We all recognize that this is the social ideal, but it doesn’t “just happen.” Solidarity is sometimes described as a virtue, a habit, almost like a muscle that you have to keep in shape by using it. Social trust doesn’t typically collapse overnight, and it certainly doesn’t reappear spontaneously. Rather, it is a gradual process: either of building up or breaking down. Our work as Catholics is to make the daily investments in building it up, especially in times like now when it seems to be eroding.
What can we do? We need a kind of investment strategy for social trust to which we all contribute. We might keep three things in mind. First, we need to find ways to be involved in our communities. Call this a “basis of belonging.” As a young, single person, I often read stories about how little community people found in parishes—and I understood. Yet I am fortunate enough to be a singer, and so every parish I arrive in I immediately get involved in the music ministry—and sure enough, the parish seems like a community! This always provides a “basis of belonging.”
Second, in considering such involvement, we need to pay attention to building long-term relations with people we otherwise might not know as immediate neighbors or in professional life. It’s all too easy in our world—especially with the internet—for involvement to become a one-off, get-in-and-get-out kind of experience. Coming to know and trust others happens over time.
Moreover, we need to look for opportunities for long-term involvement that will draw us into contact with people different from ourselves. Americans are increasingly segregated, especially by profession and education level, not to mention our perennial struggles over race and immigration. It does not have to be this way—but these divisions cannot be overcome by proclamations by national politicians. We have to become involved with people who are different and learn their struggles, hopes, and gifts.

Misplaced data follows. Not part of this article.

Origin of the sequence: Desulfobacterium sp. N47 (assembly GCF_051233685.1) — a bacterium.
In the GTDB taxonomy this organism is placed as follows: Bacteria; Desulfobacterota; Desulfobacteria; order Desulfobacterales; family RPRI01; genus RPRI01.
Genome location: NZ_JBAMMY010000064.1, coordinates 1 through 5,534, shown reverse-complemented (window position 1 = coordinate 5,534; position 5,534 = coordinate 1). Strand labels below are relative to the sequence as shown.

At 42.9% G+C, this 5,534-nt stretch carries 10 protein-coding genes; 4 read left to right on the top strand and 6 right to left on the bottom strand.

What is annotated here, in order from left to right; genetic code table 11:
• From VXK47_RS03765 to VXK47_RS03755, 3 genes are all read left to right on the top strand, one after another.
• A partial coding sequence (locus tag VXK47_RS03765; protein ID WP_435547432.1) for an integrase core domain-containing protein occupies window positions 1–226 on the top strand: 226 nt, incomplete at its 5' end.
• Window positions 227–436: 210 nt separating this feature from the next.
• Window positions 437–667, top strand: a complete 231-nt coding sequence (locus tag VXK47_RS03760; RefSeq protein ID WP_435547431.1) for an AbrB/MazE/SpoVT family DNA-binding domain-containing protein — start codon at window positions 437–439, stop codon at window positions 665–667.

Finally, we must recognize that the online world, especially social media, acts as a very powerful perception filter for our views of others—a very distorting one. While the online world can facilitate connection, the very structure of most platforms orients us in destructive ways.
Senator Ben Sasse recently argued that our political polarization has its roots in the breakdown of local, in-person groups, for which we have substituted online echo chambers that simulate belonging. We should do a better job of devolving our use of technological connections to facilitate bonds we need to have in the real world.
For a few years, I lived on a two-block street of rowhouses and belonged to the block’s “Friends of the Avenue” private Facebook group. I was always amazed by how this platform got used: We did not all know each other, but people would regularly post events, announce something they wanted to give away, or report on power outages or other proximate events. The group did not mean we were all best buddies, but it created a sense of social trust, of knowing and helping the people close by. That was an example of using tech to build trust rather than erode it.
Social trust might not be the kind of moral issue that will garner headlines or petitions. But it is an essential condition for working together for the common good. Let’s take stock of our daily lives and figure out how our choices can move trust in the right direction.